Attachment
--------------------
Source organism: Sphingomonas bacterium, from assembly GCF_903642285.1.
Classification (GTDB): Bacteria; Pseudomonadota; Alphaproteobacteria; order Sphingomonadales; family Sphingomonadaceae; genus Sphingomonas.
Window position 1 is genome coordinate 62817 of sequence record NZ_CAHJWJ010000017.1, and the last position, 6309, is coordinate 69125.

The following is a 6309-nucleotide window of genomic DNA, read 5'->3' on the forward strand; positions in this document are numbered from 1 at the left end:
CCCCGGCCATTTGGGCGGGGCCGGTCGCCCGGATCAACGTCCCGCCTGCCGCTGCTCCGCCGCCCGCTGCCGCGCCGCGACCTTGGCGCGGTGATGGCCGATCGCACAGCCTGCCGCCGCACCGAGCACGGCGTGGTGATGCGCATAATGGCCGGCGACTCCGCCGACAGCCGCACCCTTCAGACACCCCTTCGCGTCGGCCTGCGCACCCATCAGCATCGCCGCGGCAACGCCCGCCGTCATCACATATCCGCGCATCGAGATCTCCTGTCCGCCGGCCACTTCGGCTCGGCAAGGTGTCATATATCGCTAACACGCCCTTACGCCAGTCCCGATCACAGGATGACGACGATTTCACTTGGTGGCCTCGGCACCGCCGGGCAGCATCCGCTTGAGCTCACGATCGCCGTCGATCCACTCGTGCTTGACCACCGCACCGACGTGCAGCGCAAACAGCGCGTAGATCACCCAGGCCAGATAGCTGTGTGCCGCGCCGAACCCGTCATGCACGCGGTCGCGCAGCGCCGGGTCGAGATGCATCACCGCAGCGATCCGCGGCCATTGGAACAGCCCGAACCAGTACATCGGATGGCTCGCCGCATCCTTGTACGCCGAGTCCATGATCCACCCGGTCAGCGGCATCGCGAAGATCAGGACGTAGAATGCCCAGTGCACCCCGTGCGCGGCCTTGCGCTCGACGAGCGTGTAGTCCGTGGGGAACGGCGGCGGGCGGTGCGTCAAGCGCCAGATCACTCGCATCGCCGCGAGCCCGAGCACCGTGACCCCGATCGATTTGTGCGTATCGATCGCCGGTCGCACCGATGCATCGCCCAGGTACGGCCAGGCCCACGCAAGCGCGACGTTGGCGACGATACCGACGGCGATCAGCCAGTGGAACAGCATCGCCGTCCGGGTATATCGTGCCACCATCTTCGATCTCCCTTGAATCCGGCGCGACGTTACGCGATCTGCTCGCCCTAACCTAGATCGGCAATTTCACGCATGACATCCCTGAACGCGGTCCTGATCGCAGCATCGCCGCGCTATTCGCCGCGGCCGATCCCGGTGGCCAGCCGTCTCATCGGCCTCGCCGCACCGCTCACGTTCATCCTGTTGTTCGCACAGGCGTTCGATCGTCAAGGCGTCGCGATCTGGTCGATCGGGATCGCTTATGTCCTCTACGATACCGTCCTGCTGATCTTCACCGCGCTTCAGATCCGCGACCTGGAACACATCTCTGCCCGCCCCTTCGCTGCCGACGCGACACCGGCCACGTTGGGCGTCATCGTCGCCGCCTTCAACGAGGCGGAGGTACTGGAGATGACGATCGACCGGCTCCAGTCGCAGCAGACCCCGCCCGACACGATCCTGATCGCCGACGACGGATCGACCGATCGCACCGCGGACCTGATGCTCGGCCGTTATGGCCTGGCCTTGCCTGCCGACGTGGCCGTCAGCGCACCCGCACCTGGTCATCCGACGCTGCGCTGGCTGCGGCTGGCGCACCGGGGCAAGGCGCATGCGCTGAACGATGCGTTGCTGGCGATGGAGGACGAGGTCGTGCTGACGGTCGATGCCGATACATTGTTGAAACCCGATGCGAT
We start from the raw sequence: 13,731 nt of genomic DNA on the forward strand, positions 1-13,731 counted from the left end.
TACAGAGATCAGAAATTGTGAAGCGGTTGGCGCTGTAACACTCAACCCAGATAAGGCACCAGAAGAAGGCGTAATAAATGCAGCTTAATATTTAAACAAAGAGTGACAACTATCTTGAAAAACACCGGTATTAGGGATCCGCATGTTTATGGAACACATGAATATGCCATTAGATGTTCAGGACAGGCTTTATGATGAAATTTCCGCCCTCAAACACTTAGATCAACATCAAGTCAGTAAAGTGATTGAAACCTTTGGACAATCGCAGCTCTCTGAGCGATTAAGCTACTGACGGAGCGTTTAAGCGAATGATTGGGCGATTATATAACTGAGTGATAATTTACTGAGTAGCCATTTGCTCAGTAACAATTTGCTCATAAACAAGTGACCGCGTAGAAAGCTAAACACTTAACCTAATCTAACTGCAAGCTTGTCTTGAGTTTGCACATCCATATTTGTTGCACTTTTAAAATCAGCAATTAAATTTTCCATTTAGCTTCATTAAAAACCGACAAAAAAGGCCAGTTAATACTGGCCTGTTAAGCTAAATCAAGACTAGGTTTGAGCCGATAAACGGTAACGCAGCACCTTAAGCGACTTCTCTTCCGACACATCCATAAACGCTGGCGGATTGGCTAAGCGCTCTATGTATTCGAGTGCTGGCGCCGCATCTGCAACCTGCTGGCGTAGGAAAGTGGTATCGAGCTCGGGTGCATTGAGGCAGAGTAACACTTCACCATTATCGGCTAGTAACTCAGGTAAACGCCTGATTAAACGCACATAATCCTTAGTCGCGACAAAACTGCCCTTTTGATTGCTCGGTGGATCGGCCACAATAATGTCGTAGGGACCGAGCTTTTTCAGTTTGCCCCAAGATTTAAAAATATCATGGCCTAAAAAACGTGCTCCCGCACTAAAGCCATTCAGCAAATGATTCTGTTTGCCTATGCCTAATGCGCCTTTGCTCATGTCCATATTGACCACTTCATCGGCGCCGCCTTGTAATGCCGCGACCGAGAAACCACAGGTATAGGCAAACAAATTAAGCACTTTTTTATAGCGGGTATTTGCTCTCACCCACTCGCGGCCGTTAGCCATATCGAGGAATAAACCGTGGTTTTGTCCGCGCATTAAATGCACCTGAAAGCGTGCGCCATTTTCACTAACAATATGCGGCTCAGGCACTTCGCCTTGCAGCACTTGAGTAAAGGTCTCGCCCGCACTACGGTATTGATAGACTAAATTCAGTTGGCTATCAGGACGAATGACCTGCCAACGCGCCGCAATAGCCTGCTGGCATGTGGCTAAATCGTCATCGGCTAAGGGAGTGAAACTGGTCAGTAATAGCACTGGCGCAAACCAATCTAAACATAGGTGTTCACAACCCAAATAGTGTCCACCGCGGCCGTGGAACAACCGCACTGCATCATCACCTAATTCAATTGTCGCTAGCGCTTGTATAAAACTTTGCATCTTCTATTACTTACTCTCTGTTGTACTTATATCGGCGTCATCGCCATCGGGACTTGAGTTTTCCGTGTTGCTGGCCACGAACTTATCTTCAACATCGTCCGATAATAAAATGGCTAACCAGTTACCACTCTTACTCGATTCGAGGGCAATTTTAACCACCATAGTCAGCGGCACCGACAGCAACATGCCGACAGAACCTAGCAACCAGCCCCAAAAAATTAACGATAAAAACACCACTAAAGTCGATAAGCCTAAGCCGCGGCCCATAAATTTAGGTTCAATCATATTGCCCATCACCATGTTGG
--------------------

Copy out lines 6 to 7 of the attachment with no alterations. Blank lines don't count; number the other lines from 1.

We start from the raw sequence: 13,731 nt of genomic DNA on the forward strand, positions 1-13,731 counted from the left end.
TACAGAGATCAGAAATTGTGAAGCGGTTGGCGCTGTAACACTCAACCCAGATAAGGCACCAGAAGAAGGCGTAATAAATGCAGCTTAATATTTAAACAAAGAGTGACAACTATCTTGAAAAACACCGGTATTAGGGATCCGCATGTTTATGGAACACATGAATATGCCATTAGATGTTCAGGACAGGCTTTATGATGAAATTTCCGCCCTCAAACACTTAGATCAACATCAAGTCAGTAAAGTGATTGAAACCTTTGGACAATCGCAGCTCTCTGAGCGATTAAGCTACTGACGGAGCGTTTAAGCGAATGATTGGGCGATTATATAACTGAGTGATAATTTACTGAGTAGCCATTTGCTCAGTAACAATTTGCTCATAAACAAGTGACCGCGTAGAAAGCTAAACACTTAACCTAATCTAACTGCAAGCTTGTCTTGAGTTTGCACATCCATATTTGTTGCACTTTTAAAATCAGCAATTAAATTTTCCATTTAGCTTCATTAAAAACCGACAAAAAAGGCCAGTTAATACTGGCCTGTTAAGCTAAATCAAGACTAGGTTTGAGCCGATAAACGGTAACGCAGCACCTTAAGCGACTTCTCTTCCGACACATCCATAAACGCTGGCGGATTGGCTAAGCGCTCTATGTATTCGAGTGCTGGCGCCGCATCTGCAACCTGCTGGCGTAGGAAAGTGGTATCGAGCTCGGGTGCATTGAGGCAGAGTAACACTTCACCATTATCGGCTAGTAACTCAGGTAAACGCCTGATTAAACGCACATAATCCTTAGTCGCGACAAAACTGCCCTTTTGATTGCTCGGTGGATCGGCCACAATAATGTCGTAGGGACCGAGCTTTTTCAGTTTGCCCCAAGATTTAAAAATATCATGGCCTAAAAAACGTGCTCCCGCACTAAAGCCATTCAGCAAATGATTCTGTTTGCCTATGCCTAATGCGCCTTTGCTCATGTCCATATTGACCACTTCATCGGCGCCGCCTTGTAATGCCGCGACCGAGAAACCACAGGTATAGGCAAACAAATTAAGCACTTTTTTATAGCGGGTATTTGCTCTCACCCACTCGCGGCCGTTAGCCATATCGAGGAATAAACCGTGGTTTTGTCCGCGCATTAAATGCACCTGAAAGCGTGCGCCATTTTCACTAACAATATGCGGCTCAGGCACTTCGCCTTGCAGCACTTGAGTAAAGGTCTCGCCCGCACTACGGTATTGATAGACTAAATTCAGTTGGCTATCAGGACGAATGACCTGCCAACGCGCCGCAATAGCCTGCTGGCATGTGGCTAAATCGTCATCGGCTAAGGGAGTGAAACTGGTCAGTAATAGCACTGGCGCAAACCAATCTAAACATAGGTGTTCACAACCCAAATAGTGTCCACCGCGGCCGTGGAACAACCGCACTGCATCATCACCTAATTCAATTGTCGCTAGCGCTTGTATAAAACTTTGCATCTTCTATTACTTACTCTCTGTTGTACTTATATCGGCGTCATCGCCATCGGGACTTGAGTTTTCCGTGTTGCTGGCCACGAACTTATCTTCAACATCGTCCGATAATAAAATGGCTAACCAGTTACCACTCTTACTCGATTCGAGGGCAATTTTAACCACCATAGTCAGCGGCACCGACAGCAACATGCCGACAGAACCTAGCAACCAGCCCCAAAAAATTAACGATAAAAACACCACTAAAGTCGATAAGCCTAAGCCGCGGCCCATAAATTTAGGTTCAATCATATTGCCCATCACCATGTTGG